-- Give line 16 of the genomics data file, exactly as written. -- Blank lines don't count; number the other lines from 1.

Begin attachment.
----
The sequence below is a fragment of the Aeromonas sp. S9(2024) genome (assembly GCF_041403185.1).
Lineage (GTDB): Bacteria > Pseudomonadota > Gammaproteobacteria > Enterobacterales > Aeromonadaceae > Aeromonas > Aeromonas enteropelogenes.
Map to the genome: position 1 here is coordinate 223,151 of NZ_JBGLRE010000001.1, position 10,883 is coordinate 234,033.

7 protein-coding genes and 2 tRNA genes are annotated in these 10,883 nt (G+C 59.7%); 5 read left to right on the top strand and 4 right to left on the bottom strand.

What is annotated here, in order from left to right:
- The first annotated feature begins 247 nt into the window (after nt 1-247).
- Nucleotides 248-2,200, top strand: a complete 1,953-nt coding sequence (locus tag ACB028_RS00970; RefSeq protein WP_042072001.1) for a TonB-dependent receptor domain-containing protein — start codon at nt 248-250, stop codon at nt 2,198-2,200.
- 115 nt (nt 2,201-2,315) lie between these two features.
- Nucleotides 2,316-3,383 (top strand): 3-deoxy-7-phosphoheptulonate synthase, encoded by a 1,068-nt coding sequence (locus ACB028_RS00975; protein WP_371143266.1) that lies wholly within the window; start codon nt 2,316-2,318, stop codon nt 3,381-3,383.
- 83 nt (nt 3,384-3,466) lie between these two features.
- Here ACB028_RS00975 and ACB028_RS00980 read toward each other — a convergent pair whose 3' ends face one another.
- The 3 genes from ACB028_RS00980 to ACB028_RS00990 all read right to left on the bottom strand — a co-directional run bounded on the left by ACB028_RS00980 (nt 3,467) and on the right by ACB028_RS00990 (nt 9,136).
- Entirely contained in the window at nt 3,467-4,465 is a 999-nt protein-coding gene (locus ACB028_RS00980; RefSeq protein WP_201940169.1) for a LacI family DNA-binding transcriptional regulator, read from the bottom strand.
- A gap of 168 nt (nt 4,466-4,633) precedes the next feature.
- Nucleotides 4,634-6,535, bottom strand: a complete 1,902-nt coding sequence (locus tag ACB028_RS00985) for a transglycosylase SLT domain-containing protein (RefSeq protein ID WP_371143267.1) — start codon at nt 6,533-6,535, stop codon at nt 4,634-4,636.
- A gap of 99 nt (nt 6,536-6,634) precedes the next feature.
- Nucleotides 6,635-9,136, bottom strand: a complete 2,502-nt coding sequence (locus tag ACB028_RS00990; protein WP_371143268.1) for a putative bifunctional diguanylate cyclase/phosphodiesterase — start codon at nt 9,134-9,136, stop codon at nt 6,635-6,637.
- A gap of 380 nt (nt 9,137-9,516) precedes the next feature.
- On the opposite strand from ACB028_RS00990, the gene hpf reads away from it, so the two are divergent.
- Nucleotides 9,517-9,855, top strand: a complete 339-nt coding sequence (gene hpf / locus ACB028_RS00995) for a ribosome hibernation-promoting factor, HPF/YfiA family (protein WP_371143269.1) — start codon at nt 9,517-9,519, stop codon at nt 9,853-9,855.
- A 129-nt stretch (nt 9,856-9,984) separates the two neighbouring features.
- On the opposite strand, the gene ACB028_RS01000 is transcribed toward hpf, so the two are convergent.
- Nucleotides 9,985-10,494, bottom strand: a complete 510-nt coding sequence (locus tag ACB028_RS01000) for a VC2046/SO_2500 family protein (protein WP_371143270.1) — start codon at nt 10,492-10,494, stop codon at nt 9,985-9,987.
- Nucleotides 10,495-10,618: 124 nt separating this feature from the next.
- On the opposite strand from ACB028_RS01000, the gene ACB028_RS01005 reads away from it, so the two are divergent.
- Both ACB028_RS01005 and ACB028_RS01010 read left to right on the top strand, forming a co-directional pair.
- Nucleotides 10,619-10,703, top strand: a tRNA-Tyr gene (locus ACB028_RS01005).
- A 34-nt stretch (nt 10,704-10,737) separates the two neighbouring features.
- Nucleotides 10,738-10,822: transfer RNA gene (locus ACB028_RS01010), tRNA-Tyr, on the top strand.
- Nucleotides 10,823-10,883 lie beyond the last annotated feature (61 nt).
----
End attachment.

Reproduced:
- A gap of 99 nt (nt 6,536-6,634) precedes the next feature.